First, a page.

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Risking it all on a start-up supplier

by Keith Rodgers
September 20th, 2004

The instant Christopher Crowhurst, vice president and principal architect for Thomson Prometric, signed the ink on a contract with web services management vendor Actional, the nature of his relationship shifted.

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The process when buying from specialist start-up vendors is one of minimizing rather than eliminating risk:
  • Early adopters have to buy before the market is proven
  • Vendors may have no referenceable customers
  • VC-backed start-ups may be years from proving their viability
  • Established vendors like to spread fear and uncertainty
  • Exhaustive research helps buyers mitigate risk

Glossary terms: services management, SOA, lookup tool

Having spent 14 months in an exhaustive vendor selection and vetting process, Thomson's fortunes — and the success of a $5 million implementation at the heart of the Prometric business unit — had become inextricably tied to the vendor's viability. The success of the project wasn't just down to functionality, implementation skills, technical prowess and the other factors involved in making any IT system operational — it was also down to Actional's ability to sell the same system elsewhere and so stay in business. Although Actional has since notched up multiple live customers, at the time he began his selection process there were no referenceable customers in production.

As one of the earliest adopters of management software in a market that's still in its relative infancy today, Crowhurst's informed gamble on Actional was an extreme but telling example of the factors that come into play when customers purchase from smaller, relatively young vendors. In any market where much of the pioneering work is being carried out by venture capital-backed specialists, organizations that require bleeding edge technology have to take two tightly-connected risks. Firstly, they need to be sure that the technology is stable and does what it's supposed to do — and secondly, they need to know the vendor will be around for long enough to keep on developing it.

As markets develop, larger vendors tend to seize on this kind of issue, flaunting their size and longevity as a key selling point once they've made their way into a fledgling market. IBM, after all, built a business around spreading Fear, Uncertainty and Doubt about its competitors.

With virtually every major player joining the fray in the SOA space, the smaller specialists come under intense pressure to allay potential customers' fears. That's why two staple components of any specialist vendor's marketing presentations are updates on the latest round of funding and a run-through of new customers.

Simplistic scare-mongering
While the SOA space has seen its fair share of fire sales and closures, the larger vendors' scare-mongering is overly simplistic. For one thing, few organizations today will need to take the scale of gamble that Crowhurst undertook with an unproven product — vendors like Actional now have an established and evolving customer base, even if the overall SOA customer base is still relatively small. And while there's risk inherent in purchasing from a smaller company, risk also attaches itself to products supplied by the largest organizations. For more than a year now, customers of one of the top three enterprise software vendors have faced uncertainty as PeopleSoft and Oracle have fought a fierce takeover battle. The hostilities have cast a worrying question mark over how much development resource Oracle would pour into PeopleSoft's products if it succeeded in taking the company over (an outcome that now seems increasingly likely).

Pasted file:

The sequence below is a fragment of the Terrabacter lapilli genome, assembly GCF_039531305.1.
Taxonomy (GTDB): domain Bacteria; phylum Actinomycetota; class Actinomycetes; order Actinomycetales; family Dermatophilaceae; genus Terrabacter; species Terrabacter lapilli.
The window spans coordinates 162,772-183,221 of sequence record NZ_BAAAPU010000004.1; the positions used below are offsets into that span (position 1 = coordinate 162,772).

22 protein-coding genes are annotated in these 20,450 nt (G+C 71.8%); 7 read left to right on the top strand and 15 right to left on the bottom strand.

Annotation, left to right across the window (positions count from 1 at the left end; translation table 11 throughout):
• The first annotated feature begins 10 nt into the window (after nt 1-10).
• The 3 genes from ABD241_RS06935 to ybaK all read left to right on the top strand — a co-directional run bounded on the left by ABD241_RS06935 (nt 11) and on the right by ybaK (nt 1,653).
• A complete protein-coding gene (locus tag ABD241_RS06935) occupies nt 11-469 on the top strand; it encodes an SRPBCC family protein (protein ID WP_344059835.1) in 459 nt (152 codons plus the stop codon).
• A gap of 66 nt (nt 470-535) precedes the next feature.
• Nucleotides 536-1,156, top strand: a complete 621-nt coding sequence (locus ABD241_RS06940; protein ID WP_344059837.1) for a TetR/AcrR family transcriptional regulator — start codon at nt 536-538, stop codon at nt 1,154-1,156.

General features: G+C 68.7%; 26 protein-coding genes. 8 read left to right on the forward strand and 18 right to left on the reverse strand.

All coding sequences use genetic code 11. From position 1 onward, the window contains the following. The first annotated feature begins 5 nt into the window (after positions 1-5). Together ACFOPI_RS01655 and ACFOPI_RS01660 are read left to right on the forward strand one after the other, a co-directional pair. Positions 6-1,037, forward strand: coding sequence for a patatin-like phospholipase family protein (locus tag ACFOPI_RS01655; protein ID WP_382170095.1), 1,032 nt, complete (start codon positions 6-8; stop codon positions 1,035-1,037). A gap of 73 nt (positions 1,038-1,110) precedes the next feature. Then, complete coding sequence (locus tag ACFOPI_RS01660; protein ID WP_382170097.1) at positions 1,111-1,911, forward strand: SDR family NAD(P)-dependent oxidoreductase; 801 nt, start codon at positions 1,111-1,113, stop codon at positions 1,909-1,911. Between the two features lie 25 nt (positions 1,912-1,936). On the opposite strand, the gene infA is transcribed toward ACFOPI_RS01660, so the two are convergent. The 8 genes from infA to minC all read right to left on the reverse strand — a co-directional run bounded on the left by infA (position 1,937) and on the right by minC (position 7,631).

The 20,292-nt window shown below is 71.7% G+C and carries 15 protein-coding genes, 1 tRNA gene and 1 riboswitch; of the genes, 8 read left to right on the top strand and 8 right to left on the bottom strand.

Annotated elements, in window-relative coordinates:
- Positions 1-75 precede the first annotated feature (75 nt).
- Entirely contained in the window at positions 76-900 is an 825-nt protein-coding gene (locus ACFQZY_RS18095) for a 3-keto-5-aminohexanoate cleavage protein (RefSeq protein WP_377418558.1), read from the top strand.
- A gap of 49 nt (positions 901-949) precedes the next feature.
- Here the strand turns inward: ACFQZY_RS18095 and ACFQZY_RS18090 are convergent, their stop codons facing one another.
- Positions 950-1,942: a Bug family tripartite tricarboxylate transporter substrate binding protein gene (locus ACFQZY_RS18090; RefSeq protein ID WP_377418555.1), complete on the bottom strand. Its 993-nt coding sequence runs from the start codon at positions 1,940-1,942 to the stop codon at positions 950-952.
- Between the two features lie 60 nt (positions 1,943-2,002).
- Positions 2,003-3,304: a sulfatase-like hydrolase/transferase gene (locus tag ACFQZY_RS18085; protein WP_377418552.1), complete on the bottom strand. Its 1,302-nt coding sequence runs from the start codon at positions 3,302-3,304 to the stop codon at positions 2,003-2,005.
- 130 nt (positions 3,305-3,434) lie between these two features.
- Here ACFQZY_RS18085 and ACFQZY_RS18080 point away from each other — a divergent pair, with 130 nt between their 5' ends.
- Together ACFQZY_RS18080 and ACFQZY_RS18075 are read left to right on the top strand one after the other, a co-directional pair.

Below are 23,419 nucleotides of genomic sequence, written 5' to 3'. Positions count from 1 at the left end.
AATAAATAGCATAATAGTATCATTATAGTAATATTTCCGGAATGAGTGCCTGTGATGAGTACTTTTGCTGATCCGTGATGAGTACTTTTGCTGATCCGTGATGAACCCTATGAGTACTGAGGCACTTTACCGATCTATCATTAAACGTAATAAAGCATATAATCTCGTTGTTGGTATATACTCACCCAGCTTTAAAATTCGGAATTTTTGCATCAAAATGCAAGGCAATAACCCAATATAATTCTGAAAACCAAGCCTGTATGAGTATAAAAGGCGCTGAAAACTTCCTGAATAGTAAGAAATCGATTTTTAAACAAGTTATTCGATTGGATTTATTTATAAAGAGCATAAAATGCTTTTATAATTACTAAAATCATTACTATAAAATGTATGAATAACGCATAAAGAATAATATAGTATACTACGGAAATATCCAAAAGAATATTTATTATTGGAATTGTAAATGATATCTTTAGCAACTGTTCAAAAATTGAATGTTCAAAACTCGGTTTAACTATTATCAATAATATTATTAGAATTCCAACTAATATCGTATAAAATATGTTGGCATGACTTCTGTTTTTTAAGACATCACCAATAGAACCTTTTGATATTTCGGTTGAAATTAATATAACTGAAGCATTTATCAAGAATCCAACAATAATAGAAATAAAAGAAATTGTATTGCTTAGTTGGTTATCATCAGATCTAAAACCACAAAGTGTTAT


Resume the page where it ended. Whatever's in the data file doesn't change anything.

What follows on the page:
What Crowhurst and others have done, however, is push back the boundaries of the research process typically undertaken by customers prior to making a purchase. Most organizations do some kind of financial due diligence prior to making a large or strategic investment, for example, but they might be surprised by just how exhaustive others have been — and also concerned about the practical limitations of any research exercise.

Ultimately, there's an answer to the Fear, Uncertainty and Doubt that tends to be spread by larger organizations about their smaller rivals. The process when buying from specialist start-up vendors is one of minimizing rather than eliminating risk — but even so, organizations looking to implement technology in the early stages of the IT adoption curve have to accept that some degree of risk inevitably comes with the territory.

This is an excerpt from a four-page feature article published in this month's Loosely Coupled monthly digest. To read specific recommendations from early adopters like Chris Crowhurst and Motorola's Toby Redshaw for evaluating small private specialists in emerging technology markets, subscribe here today.

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